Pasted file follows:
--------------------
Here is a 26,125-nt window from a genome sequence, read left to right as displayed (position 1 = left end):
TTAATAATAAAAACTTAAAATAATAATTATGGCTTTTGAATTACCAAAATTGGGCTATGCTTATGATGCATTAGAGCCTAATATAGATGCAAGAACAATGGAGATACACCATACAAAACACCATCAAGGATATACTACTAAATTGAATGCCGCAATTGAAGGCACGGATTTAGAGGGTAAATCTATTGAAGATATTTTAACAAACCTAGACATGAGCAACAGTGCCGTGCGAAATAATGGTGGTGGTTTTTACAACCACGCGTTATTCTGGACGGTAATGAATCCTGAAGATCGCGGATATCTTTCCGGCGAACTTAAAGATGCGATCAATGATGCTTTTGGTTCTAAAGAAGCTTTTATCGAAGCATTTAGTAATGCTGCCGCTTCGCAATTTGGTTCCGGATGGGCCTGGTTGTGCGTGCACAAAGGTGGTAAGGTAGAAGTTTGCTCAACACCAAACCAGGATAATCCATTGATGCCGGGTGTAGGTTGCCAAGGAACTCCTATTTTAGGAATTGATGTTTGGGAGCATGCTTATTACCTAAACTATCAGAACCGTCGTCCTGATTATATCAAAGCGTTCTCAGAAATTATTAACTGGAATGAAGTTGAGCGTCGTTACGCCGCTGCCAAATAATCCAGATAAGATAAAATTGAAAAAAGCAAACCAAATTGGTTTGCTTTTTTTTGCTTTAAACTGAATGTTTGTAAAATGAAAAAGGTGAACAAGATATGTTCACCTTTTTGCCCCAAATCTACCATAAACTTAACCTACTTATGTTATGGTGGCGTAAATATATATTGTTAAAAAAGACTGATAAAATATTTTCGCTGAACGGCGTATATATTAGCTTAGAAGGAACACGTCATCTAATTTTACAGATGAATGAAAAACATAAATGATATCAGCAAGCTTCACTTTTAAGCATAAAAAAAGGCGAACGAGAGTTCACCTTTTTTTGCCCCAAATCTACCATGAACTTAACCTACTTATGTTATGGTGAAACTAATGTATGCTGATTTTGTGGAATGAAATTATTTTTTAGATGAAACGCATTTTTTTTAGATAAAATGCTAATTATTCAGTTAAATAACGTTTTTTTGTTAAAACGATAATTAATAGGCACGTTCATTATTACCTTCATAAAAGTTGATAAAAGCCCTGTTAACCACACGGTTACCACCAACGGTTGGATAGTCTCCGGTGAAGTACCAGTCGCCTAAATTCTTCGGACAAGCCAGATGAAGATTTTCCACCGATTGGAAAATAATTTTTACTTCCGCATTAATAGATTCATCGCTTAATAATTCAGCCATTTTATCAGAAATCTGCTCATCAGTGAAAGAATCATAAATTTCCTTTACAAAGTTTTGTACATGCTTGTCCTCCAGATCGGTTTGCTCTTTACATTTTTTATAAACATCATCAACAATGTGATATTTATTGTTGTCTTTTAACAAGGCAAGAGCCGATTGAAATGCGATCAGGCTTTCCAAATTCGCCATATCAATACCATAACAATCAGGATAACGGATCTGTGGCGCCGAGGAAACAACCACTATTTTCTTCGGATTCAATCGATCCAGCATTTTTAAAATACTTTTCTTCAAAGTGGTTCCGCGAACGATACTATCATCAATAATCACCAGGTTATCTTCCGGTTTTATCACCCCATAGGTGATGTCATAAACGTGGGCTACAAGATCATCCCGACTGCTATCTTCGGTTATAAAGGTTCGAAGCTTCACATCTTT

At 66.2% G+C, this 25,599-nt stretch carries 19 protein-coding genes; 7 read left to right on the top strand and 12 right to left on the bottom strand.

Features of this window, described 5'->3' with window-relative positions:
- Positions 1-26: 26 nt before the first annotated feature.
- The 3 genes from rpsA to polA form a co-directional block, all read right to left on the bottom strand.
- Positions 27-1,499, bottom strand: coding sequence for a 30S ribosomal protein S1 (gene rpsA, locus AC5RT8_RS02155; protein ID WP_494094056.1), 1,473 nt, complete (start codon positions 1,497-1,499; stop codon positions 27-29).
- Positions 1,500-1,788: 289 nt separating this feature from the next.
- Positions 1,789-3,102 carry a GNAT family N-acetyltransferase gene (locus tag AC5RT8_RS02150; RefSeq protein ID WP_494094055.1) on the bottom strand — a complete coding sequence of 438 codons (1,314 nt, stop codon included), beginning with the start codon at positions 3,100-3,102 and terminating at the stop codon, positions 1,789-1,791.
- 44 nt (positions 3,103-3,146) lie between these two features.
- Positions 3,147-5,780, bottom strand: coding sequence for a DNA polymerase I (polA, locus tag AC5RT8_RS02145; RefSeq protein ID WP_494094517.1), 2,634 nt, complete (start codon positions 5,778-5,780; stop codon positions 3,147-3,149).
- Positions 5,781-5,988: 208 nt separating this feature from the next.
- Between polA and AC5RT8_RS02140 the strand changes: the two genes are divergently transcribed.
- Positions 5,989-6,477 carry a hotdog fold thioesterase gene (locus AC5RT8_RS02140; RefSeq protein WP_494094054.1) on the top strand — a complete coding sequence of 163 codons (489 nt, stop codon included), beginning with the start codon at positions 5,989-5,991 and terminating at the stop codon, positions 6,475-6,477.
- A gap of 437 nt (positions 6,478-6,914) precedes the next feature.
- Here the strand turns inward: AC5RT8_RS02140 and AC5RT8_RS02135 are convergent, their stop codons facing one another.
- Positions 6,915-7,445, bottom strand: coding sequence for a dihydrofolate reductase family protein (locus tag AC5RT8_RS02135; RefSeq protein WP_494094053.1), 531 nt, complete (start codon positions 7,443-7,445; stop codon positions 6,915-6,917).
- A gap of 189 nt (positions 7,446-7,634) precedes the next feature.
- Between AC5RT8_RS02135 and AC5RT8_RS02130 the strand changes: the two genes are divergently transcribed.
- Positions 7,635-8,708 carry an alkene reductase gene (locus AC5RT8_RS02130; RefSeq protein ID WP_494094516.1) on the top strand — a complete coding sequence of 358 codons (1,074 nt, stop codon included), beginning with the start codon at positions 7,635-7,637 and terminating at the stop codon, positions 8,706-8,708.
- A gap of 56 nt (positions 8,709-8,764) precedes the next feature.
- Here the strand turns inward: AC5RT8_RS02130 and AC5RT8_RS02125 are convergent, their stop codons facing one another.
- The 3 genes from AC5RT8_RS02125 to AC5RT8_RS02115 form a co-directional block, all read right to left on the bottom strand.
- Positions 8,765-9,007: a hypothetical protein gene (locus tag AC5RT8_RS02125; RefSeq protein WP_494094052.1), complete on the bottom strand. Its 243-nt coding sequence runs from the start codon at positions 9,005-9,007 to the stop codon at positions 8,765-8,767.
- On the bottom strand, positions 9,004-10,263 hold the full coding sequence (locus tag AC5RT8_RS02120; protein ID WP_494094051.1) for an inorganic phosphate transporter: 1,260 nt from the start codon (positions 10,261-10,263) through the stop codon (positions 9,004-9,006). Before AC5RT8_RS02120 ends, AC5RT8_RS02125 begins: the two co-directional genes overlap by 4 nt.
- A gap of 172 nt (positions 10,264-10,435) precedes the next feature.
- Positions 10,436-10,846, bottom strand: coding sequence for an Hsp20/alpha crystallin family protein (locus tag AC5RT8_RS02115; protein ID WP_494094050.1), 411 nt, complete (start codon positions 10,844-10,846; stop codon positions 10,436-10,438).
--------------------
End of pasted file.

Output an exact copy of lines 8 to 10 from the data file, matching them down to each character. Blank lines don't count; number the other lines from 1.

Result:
- Positions 1,500-1,788: 289 nt separating this feature from the next.
- Positions 1,789-3,102 carry a GNAT family N-acetyltransferase gene (locus tag AC5RT8_RS02150; RefSeq protein ID WP_494094055.1) on the bottom strand — a complete coding sequence of 438 codons (1,314 nt, stop codon included), beginning with the start codon at positions 3,100-3,102 and terminating at the stop codon, positions 1,789-1,791.
- 44 nt (positions 3,103-3,146) lie between these two features.